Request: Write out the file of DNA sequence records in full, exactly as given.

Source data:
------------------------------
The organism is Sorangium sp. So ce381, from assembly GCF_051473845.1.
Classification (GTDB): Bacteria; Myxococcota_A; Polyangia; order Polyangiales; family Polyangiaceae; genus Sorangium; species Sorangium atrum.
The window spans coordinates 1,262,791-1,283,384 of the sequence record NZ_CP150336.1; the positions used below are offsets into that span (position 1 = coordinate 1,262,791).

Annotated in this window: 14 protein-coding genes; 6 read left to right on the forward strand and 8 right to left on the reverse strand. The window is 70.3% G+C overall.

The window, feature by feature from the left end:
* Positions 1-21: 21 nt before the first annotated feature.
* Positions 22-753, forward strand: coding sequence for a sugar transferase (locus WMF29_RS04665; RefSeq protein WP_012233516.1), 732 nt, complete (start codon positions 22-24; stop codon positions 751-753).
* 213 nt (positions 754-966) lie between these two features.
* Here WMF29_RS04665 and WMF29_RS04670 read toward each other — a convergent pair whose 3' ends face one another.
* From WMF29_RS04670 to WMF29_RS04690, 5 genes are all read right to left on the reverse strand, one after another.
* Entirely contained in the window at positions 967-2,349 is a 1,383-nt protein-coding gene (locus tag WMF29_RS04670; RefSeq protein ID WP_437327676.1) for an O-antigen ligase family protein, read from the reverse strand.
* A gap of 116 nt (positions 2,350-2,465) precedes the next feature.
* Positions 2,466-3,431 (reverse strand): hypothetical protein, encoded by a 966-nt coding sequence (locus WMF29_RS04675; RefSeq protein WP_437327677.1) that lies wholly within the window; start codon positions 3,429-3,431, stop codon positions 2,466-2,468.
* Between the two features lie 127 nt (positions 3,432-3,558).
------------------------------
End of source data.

The organism is Sorangium sp. So ce381, from assembly GCF_051473845.1.
Classification (GTDB): Bacteria; Myxococcota_A; Polyangia; order Polyangiales; family Polyangiaceae; genus Sorangium; species Sorangium atrum.
The window spans coordinates 1,262,791-1,283,384 of the sequence record NZ_CP150336.1; the positions used below are offsets into that span (position 1 = coordinate 1,262,791).

Annotated in this window: 14 protein-coding genes; 6 read left to right on the forward strand and 8 right to left on the reverse strand. The window is 70.3% G+C overall.

The window, feature by feature from the left end:
* Positions 1-21: 21 nt before the first annotated feature.
* Positions 22-753, forward strand: coding sequence for a sugar transferase (locus WMF29_RS04665; RefSeq protein WP_012233516.1), 732 nt, complete (start codon positions 22-24; stop codon positions 751-753).
* 213 nt (positions 754-966) lie between these two features.
* Here WMF29_RS04665 and WMF29_RS04670 read toward each other — a convergent pair whose 3' ends face one another.
* From WMF29_RS04670 to WMF29_RS04690, 5 genes are all read right to left on the reverse strand, one after another.
* Entirely contained in the window at positions 967-2,349 is a 1,383-nt protein-coding gene (locus tag WMF29_RS04670; RefSeq protein ID WP_437327676.1) for an O-antigen ligase family protein, read from the reverse strand.
* A gap of 116 nt (positions 2,350-2,465) precedes the next feature.
* Positions 2,466-3,431 (reverse strand): hypothetical protein, encoded by a 966-nt coding sequence (locus WMF29_RS04675; RefSeq protein WP_437327677.1) that lies wholly within the window; start codon positions 3,429-3,431, stop codon positions 2,466-2,468.
* Between the two features lie 127 nt (positions 3,432-3,558).